Language was considered just a "bunch of words" and the primary task for early machine translation (MT) was to build machines large enough to hold all the words necessary in the translation process. These means included the printing out of the several possible solutions of ambiguous text segments to let the reader decide for himself the correct meaning, printing out the ambiguous source language text, and other temporary expedients. Particularly one must understand the rules under which such a complex system as human language operates and how the mechanism of this operation can be simulated by automatic means, i.e., without any human intervention at all. The second problem, the simulation of human language behavior by automatic means, is almost impossible to achieve, since language is an open and dynamic system in constant change and because the operation of the system is not yet completely understood.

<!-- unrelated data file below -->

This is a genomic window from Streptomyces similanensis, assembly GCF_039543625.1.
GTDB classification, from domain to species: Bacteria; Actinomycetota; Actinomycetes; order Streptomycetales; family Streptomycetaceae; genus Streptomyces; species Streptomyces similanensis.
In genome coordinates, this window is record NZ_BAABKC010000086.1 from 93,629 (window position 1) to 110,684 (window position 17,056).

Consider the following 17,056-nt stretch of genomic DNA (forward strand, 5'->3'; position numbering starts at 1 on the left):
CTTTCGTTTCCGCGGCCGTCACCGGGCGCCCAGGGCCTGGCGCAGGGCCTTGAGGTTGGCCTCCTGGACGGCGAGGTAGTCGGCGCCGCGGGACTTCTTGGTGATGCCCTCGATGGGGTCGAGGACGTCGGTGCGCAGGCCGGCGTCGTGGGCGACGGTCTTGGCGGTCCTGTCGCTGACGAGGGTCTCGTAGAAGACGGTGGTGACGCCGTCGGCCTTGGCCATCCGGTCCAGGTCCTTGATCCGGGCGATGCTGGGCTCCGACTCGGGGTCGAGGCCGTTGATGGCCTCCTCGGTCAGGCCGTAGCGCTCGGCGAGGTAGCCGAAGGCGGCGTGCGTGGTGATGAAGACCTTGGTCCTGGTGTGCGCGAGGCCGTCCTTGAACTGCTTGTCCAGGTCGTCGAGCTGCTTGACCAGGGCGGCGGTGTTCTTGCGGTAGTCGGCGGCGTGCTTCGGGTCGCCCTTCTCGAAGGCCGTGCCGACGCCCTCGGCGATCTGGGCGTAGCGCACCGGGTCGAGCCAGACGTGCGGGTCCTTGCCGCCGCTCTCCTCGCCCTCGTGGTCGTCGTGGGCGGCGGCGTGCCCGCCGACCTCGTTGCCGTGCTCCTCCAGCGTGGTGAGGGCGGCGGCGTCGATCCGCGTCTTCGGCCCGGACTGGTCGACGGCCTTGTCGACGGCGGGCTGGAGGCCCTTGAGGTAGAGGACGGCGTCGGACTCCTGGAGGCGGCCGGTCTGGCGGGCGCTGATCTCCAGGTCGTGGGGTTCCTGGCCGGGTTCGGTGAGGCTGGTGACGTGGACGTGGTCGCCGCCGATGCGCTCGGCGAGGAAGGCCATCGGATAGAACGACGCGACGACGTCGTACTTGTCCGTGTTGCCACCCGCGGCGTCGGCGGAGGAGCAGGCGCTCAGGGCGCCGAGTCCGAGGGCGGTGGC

In the meantime, Chomsky (1965) devised a paradigm for linguistic analysis that includes syntactic, semantic, and phonological components to account for the generation of natural language statements. This theory can be interpreted to imply that the meaning of a sentence can be represented as a semantically interpreted deep structure--i.e, From computer science's preoccupation with formal programming languages and compilers, there emerged another paradigm. The adoption and combination of these two new paradigms have resulted in a vigorous new generation of language processing systems characterized by sophisticated linguistic and logical processing of well-defined formal data structures. These included a social-conversation machine, systems that translated from English into limited logical calculi, and programs that attempted to answer questions from English text.